Together with E3G and independent co-authors, our colleagues from Bellona Deutschland have published a “CCS Ladder” for Europe, inspired by the ladder for clean hydrogen by Liebreich Associates. With this work, we hope to initiate a more nuanced discussion about the climate benefits of various CCS applications while advocating that public support – ranging from infrastructure planning to policy frameworks or financial assistance – should be focused on applications with the greatest climate benefits. This work aims to support ongoing discussions on carbon management strategies at various levels, including the CMS in Germany and the EU’s Net-Zero Industry Act.
In general, it should be noted that the CCS Ladder does not discredit any applications of CCS – from a pure climate perspective, it is always better to permanently store CO2 deep underground than to emit it. It also does not pass judgment on whether individual CCS projects are meaningful. Instead, it provides an overview of the general application fields. Other factors (e.g., age, location) can lead to different decisions regarding specific facilities.
The CCS Ladder should not be seen as a definitive ranking but rather as a starting point for discussion – we are very interested in feedback and look forward to opportunities to discuss the methods, results, and recommendations.
Download the Briefing document: CCSL-briefing
Download the Criteria and Methodology document: CCSL-methodology
- We propose a methodological framework to assess the climate benefits of various CCS applications by categorizing a range of applications based on four criteria: 1) Competition from alternative technologies; 2) Mitigation potential; 3) Feasibility; 4) CO2 source. The ladder is created for the timeframes of 2030 and 2050 – see charts below.
- The climate benefits are greatest for industrial applications with process emissions, particularly in sectors with non-metallic minerals such as cement and lime.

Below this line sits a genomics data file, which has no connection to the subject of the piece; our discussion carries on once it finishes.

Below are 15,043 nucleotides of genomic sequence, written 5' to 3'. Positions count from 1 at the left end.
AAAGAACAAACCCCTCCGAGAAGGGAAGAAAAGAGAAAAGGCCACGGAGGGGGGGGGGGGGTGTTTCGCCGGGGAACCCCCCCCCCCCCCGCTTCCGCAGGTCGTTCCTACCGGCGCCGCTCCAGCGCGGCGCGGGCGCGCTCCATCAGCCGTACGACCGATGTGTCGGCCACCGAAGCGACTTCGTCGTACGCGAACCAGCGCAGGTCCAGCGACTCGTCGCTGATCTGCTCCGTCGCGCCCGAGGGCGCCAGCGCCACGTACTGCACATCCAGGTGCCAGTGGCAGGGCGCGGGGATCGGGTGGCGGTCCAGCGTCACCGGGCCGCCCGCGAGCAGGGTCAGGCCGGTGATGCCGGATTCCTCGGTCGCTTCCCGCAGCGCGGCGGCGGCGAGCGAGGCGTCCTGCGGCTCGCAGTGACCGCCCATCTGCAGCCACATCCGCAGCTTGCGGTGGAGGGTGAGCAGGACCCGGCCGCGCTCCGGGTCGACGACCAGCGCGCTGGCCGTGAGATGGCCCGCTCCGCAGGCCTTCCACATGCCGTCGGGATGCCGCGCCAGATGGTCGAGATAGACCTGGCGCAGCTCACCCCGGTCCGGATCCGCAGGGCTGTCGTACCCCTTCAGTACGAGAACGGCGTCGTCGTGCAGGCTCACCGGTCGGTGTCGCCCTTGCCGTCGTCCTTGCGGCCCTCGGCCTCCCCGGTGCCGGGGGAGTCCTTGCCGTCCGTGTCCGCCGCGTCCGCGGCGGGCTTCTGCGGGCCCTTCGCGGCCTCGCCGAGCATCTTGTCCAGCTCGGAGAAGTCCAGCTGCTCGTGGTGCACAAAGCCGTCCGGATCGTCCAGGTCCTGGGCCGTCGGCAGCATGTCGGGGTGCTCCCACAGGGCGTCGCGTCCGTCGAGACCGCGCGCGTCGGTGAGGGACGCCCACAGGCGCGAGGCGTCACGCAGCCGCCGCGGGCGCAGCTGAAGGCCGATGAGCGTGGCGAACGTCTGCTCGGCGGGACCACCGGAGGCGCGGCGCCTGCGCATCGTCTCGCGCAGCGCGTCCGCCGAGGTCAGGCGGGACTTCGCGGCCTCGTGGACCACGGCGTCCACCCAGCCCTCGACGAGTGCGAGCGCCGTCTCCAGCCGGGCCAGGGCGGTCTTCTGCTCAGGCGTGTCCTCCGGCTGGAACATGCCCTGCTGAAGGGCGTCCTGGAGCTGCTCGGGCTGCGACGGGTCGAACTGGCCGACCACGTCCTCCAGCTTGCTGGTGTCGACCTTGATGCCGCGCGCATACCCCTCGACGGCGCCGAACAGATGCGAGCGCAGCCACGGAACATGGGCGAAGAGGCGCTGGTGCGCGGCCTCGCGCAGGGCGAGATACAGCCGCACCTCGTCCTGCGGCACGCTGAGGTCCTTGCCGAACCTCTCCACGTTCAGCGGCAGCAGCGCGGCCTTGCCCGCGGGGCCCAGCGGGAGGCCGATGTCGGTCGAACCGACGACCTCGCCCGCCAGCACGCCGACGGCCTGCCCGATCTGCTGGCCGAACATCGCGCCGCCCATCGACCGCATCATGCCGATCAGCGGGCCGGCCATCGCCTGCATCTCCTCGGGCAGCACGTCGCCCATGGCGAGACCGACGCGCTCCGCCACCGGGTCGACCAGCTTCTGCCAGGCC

- In the energy sector, the climate benefits are lowest and expected to decrease significantly over time.
- The role of CCS in climate protection will evolve over time. For most applications, it is expected that the climate benefits will decrease, while it will become increasingly important for achieving negative emissions through direct air capture. Thus, the ladder shows that the CO2 infrastructure we need to build now will be needed in the future as well.
- Assessing the climate benefits of CCS applications requires a systemic approach. In the context of deep decarbonisation, the assessment of the climate benefits of CCS applications must go beyond considering emission reductions in relation to investment and instead consider a wide range of ecological, financial, and technical feasibility factors.
- European policymakers need to conduct their own robust assessments to determine the climate benefits of various CCS applications. These assessments should be based on objective and transparent criteria set through contributions from all affected stakeholders and regularly updated to consider the changing overall value of CCS deployment for the climate over time.
- Limited public resources and initially limited storage capacities argue for aligning public support – both in financial and non-monetary form – with applications that offer the greatest climate benefits, especially when scaling them proves challenging due to technical and regulatory factors.
- Accelerated electrification, rapid expansion of renewable energy, and increased use of energy efficiency and circular solutions are necessary. Drastically reducing the consumption of fossil fuels, coupled with a strong emphasis on energy efficiency and a reduction in primary energy demand, is necessary to achieve climate goals. Depending on the success of other measures, the role of CCS needs to be regularly evaluated, and application areas may need to be adjusted accordingly.